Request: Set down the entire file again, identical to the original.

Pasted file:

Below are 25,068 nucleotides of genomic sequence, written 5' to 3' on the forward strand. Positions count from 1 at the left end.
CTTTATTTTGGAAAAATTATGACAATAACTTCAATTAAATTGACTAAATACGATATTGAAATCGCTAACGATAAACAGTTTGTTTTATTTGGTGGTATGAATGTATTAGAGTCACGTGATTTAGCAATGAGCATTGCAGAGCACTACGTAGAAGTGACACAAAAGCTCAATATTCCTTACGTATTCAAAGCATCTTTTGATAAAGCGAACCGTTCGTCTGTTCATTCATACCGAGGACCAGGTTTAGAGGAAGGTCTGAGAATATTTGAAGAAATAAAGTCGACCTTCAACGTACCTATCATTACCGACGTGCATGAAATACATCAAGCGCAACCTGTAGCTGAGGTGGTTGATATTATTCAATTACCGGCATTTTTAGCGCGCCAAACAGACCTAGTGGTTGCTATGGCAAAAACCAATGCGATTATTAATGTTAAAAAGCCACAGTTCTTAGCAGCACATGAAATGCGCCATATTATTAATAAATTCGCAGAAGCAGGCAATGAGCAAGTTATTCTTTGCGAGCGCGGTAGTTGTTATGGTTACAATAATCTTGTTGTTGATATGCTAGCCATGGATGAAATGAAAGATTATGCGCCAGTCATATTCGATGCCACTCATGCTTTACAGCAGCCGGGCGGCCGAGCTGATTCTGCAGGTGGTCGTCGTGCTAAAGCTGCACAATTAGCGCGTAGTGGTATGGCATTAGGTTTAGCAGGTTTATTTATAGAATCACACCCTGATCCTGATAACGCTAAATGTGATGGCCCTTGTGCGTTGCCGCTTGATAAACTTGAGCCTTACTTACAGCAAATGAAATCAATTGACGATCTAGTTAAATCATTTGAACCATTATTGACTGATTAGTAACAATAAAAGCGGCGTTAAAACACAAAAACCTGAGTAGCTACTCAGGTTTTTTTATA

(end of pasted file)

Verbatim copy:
Below are 25,068 nucleotides of genomic sequence, written 5' to 3' on the forward strand. Positions count from 1 at the left end.
CTTTATTTTGGAAAAATTATGACAATAACTTCAATTAAATTGACTAAATACGATATTGAAATCGCTAACGATAAACAGTTTGTTTTATTTGGTGGTATGAATGTATTAGAGTCACGTGATTTAGCAATGAGCATTGCAGAGCACTACGTAGAAGTGACACAAAAGCTCAATATTCCTTACGTATTCAAAGCATCTTTTGATAAAGCGAACCGTTCGTCTGTTCATTCATACCGAGGACCAGGTTTAGAGGAAGGTCTGAGAATATTTGAAGAAATAAAGTCGACCTTCAACGTACCTATCATTACCGACGTGCATGAAATACATCAAGCGCAACCTGTAGCTGAGGTGGTTGATATTATTCAATTACCGGCATTTTTAGCGCGCCAAACAGACCTAGTGGTTGCTATGGCAAAAACCAATGCGATTATTAATGTTAAAAAGCCACAGTTCTTAGCAGCACATGAAATGCGCCATATTATTAATAAATTCGCAGAAGCAGGCAATGAGCAAGTTATTCTTTGCGAGCGCGGTAGTTGTTATGGTTACAATAATCTTGTTGTTGATATGCTAGCCATGGATGAAATGAAAGATTATGCGCCAGTCATATTCGATGCCACTCATGCTTTACAGCAGCCGGGCGGCCGAGCTGATTCTGCAGGTGGTCGTCGTGCTAAAGCTGCACAATTAGCGCGTAGTGGTATGGCATTAGGTTTAGCAGGTTTATTTATAGAATCACACCCTGATCCTGATAACGCTAAATGTGATGGCCCTTGTGCGTTGCCGCTTGATAAACTTGAGCCTTACTTACAGCAAATGAAATCAATTGACGATCTAGTTAAATCATTTGAACCATTATTGACTGATTAGTAACAATAAAAGCGGCGTTAAAACACAAAAACCTGAGTAGCTACTCAGGTTTTTTTATA